The pair were separated when Sangakkara feathered a catch to Adam Gilchrist. And McGrath trapped Atapattu lbw with an off-cutter, but Sri Lanka still cruised to the victory target with 10 overs to spare.

Although Sri Lanka dominated the match, they had started the afternoon poorly. Ricky Ponting won the toss and openers Adam Gilchrist and Matthew Hayden briefly threatened a mammoth score. Pulasthi Gunaratne showed signs of nerves, conceding 15 in his first two overs, and Chaminda Vaas was punished for dropping short. Australia were 48 without loss after just six overs.

Sri Lanka, however, had prepared for such an eventuality. During the build-up to the match off-spinner Kumar Dharmasena had practiced hard with the new ball in the nets. Jayasuriya acted quickly, pulling him into the attack in the seventh over.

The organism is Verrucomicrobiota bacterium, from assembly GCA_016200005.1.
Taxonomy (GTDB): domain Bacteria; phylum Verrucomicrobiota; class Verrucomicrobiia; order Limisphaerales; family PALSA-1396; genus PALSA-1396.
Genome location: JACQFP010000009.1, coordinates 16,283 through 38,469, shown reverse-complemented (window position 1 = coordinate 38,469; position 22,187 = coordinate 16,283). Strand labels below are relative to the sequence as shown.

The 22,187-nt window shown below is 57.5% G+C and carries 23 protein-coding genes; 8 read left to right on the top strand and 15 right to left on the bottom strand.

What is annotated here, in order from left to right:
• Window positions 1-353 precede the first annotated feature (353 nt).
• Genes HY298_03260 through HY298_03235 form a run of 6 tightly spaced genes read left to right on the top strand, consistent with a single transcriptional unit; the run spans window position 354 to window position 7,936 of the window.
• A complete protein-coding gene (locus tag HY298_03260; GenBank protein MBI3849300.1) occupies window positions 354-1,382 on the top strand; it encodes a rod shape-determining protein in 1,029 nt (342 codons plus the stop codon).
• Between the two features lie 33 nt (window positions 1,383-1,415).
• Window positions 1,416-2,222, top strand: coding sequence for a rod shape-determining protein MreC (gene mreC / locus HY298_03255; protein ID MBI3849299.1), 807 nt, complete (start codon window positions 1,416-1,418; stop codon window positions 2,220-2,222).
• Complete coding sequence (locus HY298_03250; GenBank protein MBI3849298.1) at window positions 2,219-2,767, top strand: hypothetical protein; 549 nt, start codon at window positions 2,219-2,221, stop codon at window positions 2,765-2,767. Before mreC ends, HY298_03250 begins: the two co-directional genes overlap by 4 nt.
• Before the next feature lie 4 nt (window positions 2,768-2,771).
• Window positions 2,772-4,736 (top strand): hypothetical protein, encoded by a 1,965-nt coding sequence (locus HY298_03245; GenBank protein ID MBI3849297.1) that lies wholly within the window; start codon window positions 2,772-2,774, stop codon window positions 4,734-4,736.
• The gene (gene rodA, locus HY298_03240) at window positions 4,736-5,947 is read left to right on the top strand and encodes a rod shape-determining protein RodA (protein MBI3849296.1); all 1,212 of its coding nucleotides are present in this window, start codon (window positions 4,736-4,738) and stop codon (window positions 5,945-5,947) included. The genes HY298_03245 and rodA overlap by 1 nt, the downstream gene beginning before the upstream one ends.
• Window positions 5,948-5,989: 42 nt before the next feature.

More surprising was the introduction of Aravinda de Silva in the next over. But the decision proved inspirational as the veteran helped turn the game, striking with his fifth delivery. Hayden, determined to impose his authority on the spinners, was clea bowled after dancing down the wicket. Three balls later Gilchrist, who had raced to 31 from just 24 balls, was dismissed trying to loft Dharmasena straight down the ground and Australia lost their way.

De Silva, once again displaying his remarkable big match temperament , stemmed the run flow with a miserly spell, conceding just 16 runs from his 10 overs. From the other end Vaas returned to trap Ponting (3) lbw before Jayasuriya ran out Darren Lehmann for a duck with a direct hit from short fine-leg. Australia had lost four wickets for eight runs in 5.1 overs.